Though some people may think only of reindeer when they think of North Pole animals at the holidays, Andy has brought with him many others: a walrus, a weasel, an arctic hare, a polar bear, a dall sheep, a harp seal, a krill, a puffin, a snowy owl, a narwhal, and even a microscopic radiolarian!

Zazzlez the Elf

Zazzlez  Jolly Days

 

 

 

Zazzelz was born Zazzels Z. Zazzlington (the extra “Z” was added to his first name at the behest of his agent, Jack Frost). After years of working his way through the Hot Chocolate Bars and Candy-Cane Clubs of the North Pole, Zazzelz hit the big time when Santa made him the official Stand-Up Comic Elf of the North Pole.

Now, Zazzelz is on tour with Santa as he visits families at The Children’s Museum of Indianapolis. Hopefully, this comic elf can keep visitors laughing through Jolly Days, maybe hear some new jokes to add to his set, and perhaps even audition visitors to be a comedy-duo partner!

Mrs. Claus

Mrs. Claus Jolly Days

 

 

 

You can find Mrs. Claus sitting with a bag of reindeer food and a variety of crafts, which you can work on together to take home as a holiday treasure. You may receive a special Hot Cocoa or Reindeer Food recipe! Mrs. Claus is keeping an eye on things while visitors talk with Santa in Jolly Days. If you don't have time to visit Santa, she'll pass along your wishes for you. 
 
 
Be sure to tell Mrs. Claus about your plans for the holidays!
 

 

Scrooge's Jolly Journal | Entry #2

Scrooge's Jolly JournalEbenezer Scrooge is at The Children's Museum and he wants to hear your ideas for spreading holiday cheer! Scrooge is now filled with the joy of the season following visits from the three spirits, and he's been tasked with spreading that joy by sharing the lessons he's learned. Families have been sharing their traditions and ways of spreading joy with Scrooge in the Jolly Days exhibit, and he's documented each and every one in his Jolly Journal. We'll continue to share Scrooge's Jolly Journal throughout the season! 

Wednesday, 11th December (continued)

As I continued through my “Jolly” day I discovered more friends from Eastern Hancock School. They were incredibly helpful in sharing with me the wonderful activities they enjoy partaking in during the Holidays. Ashley, John, Myles and Lincoln enjoyed playing games such as “hide and go seek.” Together we enjoyed playing one of my favorite party games. What a treat! When it snows they like to enjoy building Snow Men—something I enjoyed doing as a boy.  They have snow ball fights, and spend time sledding & ice skating. Many years have passed since my childhood holiday seasons. However it seems some of the old traditions are still very much alive and well today.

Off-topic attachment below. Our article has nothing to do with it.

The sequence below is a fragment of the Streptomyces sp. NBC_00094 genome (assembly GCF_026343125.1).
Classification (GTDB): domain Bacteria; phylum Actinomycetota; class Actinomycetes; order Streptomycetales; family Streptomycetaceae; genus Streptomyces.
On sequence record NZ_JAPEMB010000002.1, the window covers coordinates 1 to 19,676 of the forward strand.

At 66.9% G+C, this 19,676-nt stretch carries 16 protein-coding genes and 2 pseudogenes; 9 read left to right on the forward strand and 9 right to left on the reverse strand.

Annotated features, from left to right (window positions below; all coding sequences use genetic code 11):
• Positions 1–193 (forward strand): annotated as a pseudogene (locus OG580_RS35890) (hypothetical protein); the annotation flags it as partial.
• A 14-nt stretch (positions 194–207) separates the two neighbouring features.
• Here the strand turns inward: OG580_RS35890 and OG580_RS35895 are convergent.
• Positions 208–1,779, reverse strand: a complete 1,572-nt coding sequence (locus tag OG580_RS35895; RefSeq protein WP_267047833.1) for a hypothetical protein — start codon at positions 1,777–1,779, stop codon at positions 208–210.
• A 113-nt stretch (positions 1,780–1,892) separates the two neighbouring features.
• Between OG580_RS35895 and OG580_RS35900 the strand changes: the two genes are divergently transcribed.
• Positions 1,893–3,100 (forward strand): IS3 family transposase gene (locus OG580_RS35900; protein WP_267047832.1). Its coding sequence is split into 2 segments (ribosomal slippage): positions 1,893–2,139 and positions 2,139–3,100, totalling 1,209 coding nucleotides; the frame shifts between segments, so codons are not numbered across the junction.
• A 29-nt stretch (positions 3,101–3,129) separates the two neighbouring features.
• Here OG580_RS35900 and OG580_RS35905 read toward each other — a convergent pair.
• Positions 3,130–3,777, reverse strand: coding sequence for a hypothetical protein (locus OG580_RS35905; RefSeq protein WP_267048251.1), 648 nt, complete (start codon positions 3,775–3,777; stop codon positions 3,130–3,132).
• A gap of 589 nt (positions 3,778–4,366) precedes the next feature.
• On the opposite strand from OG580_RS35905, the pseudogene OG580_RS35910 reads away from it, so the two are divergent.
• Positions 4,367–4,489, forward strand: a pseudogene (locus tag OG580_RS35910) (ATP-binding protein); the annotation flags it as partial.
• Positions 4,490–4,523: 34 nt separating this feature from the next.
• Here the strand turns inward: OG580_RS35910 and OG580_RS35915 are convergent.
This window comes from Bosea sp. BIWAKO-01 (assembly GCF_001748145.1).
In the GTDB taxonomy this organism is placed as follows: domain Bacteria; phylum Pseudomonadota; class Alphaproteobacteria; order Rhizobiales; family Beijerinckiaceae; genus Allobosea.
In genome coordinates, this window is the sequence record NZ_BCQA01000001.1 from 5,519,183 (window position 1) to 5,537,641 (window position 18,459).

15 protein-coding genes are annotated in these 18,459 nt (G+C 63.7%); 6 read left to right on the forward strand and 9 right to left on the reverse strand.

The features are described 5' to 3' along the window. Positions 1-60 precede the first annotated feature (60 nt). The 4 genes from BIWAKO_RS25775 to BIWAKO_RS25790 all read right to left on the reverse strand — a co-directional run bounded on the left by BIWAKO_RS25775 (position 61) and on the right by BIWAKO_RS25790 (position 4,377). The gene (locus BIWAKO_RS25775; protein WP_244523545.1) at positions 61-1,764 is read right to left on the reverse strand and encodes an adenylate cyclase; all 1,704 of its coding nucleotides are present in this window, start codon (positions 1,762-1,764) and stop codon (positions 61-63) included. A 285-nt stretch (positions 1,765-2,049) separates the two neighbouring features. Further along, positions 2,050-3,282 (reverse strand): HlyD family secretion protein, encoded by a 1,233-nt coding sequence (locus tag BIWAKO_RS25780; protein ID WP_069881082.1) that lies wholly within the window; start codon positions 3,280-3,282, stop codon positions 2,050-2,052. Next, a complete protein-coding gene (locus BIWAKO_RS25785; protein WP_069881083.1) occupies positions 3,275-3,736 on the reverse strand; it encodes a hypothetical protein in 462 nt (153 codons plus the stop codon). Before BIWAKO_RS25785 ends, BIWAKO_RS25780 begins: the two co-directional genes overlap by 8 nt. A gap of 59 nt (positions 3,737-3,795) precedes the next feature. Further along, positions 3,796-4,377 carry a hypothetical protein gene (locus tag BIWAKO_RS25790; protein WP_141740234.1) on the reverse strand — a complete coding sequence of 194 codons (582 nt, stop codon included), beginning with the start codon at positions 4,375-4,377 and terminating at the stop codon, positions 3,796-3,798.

I came across a dashing young man by the name of Jack, who has a particular affinity for Christmas lights. His family decorates their house during the holiday season using these lights. He also opens a door on calendar each morning in December leading up to Christmas Day. Behind each door there is a picture and a candy treat. Delightful! Jack also has a personal elf called “Cloud” who reports to Santa Claus. It seems that with the ever growing population Santa has tasked his enormous team of elves to assist with the naughty and nice list. These elves are popping up everywhere—quite remarkable!
 
A young lady in a striking red holiday dress by the name of Marie allowed me some of her time today in the Jolly Days gallery. It seems she has quite a seasonal wardrobe for one so young. Her family was delightful. One of the holiday traditions they share is putting up Christmas lights. I shall have to try this. Previously I had only candles. Now it seems with electricity we are able to have multi-colored lights.How exciting!
 
Scrooge's Jolly JournalA few acquaintances I met today, Giovanni, Matt, and Nathan from St. Michael's School were extremely enthusiastic about playing in the snow during the holidays. Playing ice hockey and snowball fights are among their favorite things to do. I hear tell that there are even organized indoor snowball fights that occur within the museum walls. I wonder how they are able to maintain a consistent temperature in order to prevent the snow melting.
 
The illusive Annabel and Abbey were far too interested in playing on the ice castle than talking to an old wretch like me. However their wonderful family did share that they very much enjoy sledding in the snow. Who wouldn’t? 
 
The fascinating Lucy also enjoys playing in the snow. We enjoyed playing one of my favorite parlour games, and she shared with me that she always leaves something for the Reindeer to eat on Christmas Eve. How thoughtful.
 
I enjoyed a short game of chess with a gentleman named Vaughn. Only short because I do not excel at this particular game I’m afraid. Vaughn made short work of me it must be said. We did share in a brief rendition of Jingle Bells in which I fared a little better. Thank you for sharing your Holiday traditions with us Vaughn.
 
I learned something very interesting today. A young lady by the name of Cadence was reading a book in the corner of the Jolly Days gallery. I stopped by to ask what was enthralling her so. She then explained to me that she was reading about the Kwanzaa celebration that occurs this time of year. Celebrating and honoring African heritage in African-American culture, culminating in gift-giving and a feast. It seems rather a young tradition that started in the mid 1960’s. Thank you for sharing your knowledge with me Cadence!